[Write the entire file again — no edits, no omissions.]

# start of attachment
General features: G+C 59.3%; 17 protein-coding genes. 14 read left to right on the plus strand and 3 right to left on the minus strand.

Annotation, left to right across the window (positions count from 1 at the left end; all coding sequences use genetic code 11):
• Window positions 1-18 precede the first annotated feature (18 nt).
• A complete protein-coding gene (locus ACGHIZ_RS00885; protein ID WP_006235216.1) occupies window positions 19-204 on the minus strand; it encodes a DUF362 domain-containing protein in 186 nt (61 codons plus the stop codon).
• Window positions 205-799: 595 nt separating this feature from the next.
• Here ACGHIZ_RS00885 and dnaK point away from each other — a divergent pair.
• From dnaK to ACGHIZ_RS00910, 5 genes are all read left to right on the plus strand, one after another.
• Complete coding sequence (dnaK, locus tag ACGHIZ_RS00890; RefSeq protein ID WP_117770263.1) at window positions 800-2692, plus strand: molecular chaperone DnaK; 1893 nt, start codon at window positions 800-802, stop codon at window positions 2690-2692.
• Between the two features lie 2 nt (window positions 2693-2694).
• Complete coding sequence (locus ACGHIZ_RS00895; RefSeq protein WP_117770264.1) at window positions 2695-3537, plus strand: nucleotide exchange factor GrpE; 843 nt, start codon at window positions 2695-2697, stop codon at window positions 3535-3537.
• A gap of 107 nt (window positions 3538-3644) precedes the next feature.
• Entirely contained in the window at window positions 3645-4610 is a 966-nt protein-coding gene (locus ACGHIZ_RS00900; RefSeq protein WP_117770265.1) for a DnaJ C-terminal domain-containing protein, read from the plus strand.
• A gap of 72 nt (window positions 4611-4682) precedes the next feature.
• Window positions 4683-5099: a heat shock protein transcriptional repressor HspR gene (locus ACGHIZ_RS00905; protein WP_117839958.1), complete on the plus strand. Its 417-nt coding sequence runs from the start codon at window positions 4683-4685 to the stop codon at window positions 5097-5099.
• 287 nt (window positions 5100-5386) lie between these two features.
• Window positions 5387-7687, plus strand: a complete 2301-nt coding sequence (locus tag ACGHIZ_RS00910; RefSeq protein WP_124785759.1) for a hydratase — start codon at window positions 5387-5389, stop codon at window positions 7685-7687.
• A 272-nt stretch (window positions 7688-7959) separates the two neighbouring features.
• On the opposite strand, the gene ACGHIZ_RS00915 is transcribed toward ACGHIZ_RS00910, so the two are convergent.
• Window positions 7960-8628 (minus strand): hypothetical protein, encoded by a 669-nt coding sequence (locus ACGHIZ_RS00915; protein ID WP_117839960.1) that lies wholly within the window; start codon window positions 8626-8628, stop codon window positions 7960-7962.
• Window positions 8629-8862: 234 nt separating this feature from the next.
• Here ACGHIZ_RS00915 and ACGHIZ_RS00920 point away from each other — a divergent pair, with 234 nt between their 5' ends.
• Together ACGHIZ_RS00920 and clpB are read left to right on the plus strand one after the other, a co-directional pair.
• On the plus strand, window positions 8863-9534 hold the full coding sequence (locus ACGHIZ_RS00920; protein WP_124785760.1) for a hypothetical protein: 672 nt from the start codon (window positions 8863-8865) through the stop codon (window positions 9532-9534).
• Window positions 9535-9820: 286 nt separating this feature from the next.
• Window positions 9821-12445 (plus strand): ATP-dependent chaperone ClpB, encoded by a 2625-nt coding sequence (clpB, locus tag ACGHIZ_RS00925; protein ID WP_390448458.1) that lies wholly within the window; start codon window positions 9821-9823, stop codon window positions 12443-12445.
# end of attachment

General features: G+C 59.3%; 17 protein-coding genes. 14 read left to right on the plus strand and 3 right to left on the minus strand.

Annotation, left to right across the window (positions count from 1 at the left end; all coding sequences use genetic code 11):
• Window positions 1-18 precede the first annotated feature (18 nt).
• A complete protein-coding gene (locus ACGHIZ_RS00885; protein ID WP_006235216.1) occupies window positions 19-204 on the minus strand; it encodes a DUF362 domain-containing protein in 186 nt (61 codons plus the stop codon).
• Window positions 205-799: 595 nt separating this feature from the next.
• Here ACGHIZ_RS00885 and dnaK point away from each other — a divergent pair.
• From dnaK to ACGHIZ_RS00910, 5 genes are all read left to right on the plus strand, one after another.
• Complete coding sequence (dnaK, locus tag ACGHIZ_RS00890; RefSeq protein ID WP_117770263.1) at window positions 800-2692, plus strand: molecular chaperone DnaK; 1893 nt, start codon at window positions 800-802, stop codon at window positions 2690-2692.
• Between the two features lie 2 nt (window positions 2693-2694).
• Complete coding sequence (locus ACGHIZ_RS00895; RefSeq protein WP_117770264.1) at window positions 2695-3537, plus strand: nucleotide exchange factor GrpE; 843 nt, start codon at window positions 2695-2697, stop codon at window positions 3535-3537.
• A gap of 107 nt (window positions 3538-3644) precedes the next feature.
• Entirely contained in the window at window positions 3645-4610 is a 966-nt protein-coding gene (locus ACGHIZ_RS00900; RefSeq protein WP_117770265.1) for a DnaJ C-terminal domain-containing protein, read from the plus strand.
• A gap of 72 nt (window positions 4611-4682) precedes the next feature.
• Window positions 4683-5099: a heat shock protein transcriptional repressor HspR gene (locus ACGHIZ_RS00905; protein WP_117839958.1), complete on the plus strand. Its 417-nt coding sequence runs from the start codon at window positions 4683-4685 to the stop codon at window positions 5097-5099.
• 287 nt (window positions 5100-5386) lie between these two features.
• Window positions 5387-7687, plus strand: a complete 2301-nt coding sequence (locus tag ACGHIZ_RS00910; RefSeq protein WP_124785759.1) for a hydratase — start codon at window positions 5387-5389, stop codon at window positions 7685-7687.
• A 272-nt stretch (window positions 7688-7959) separates the two neighbouring features.
• On the opposite strand, the gene ACGHIZ_RS00915 is transcribed toward ACGHIZ_RS00910, so the two are convergent.
• Window positions 7960-8628 (minus strand): hypothetical protein, encoded by a 669-nt coding sequence (locus ACGHIZ_RS00915; protein ID WP_117839960.1) that lies wholly within the window; start codon window positions 8626-8628, stop codon window positions 7960-7962.
• Window positions 8629-8862: 234 nt separating this feature from the next.
• Here ACGHIZ_RS00915 and ACGHIZ_RS00920 point away from each other — a divergent pair, with 234 nt between their 5' ends.
• Together ACGHIZ_RS00920 and clpB are read left to right on the plus strand one after the other, a co-directional pair.
• On the plus strand, window positions 8863-9534 hold the full coding sequence (locus ACGHIZ_RS00920; protein WP_124785760.1) for a hypothetical protein: 672 nt from the start codon (window positions 8863-8865) through the stop codon (window positions 9532-9534).
• Window positions 9535-9820: 286 nt separating this feature from the next.
• Window positions 9821-12445 (plus strand): ATP-dependent chaperone ClpB, encoded by a 2625-nt coding sequence (clpB, locus tag ACGHIZ_RS00925; protein ID WP_390448458.1) that lies wholly within the window; start codon window positions 9821-9823, stop codon window positions 12443-12445.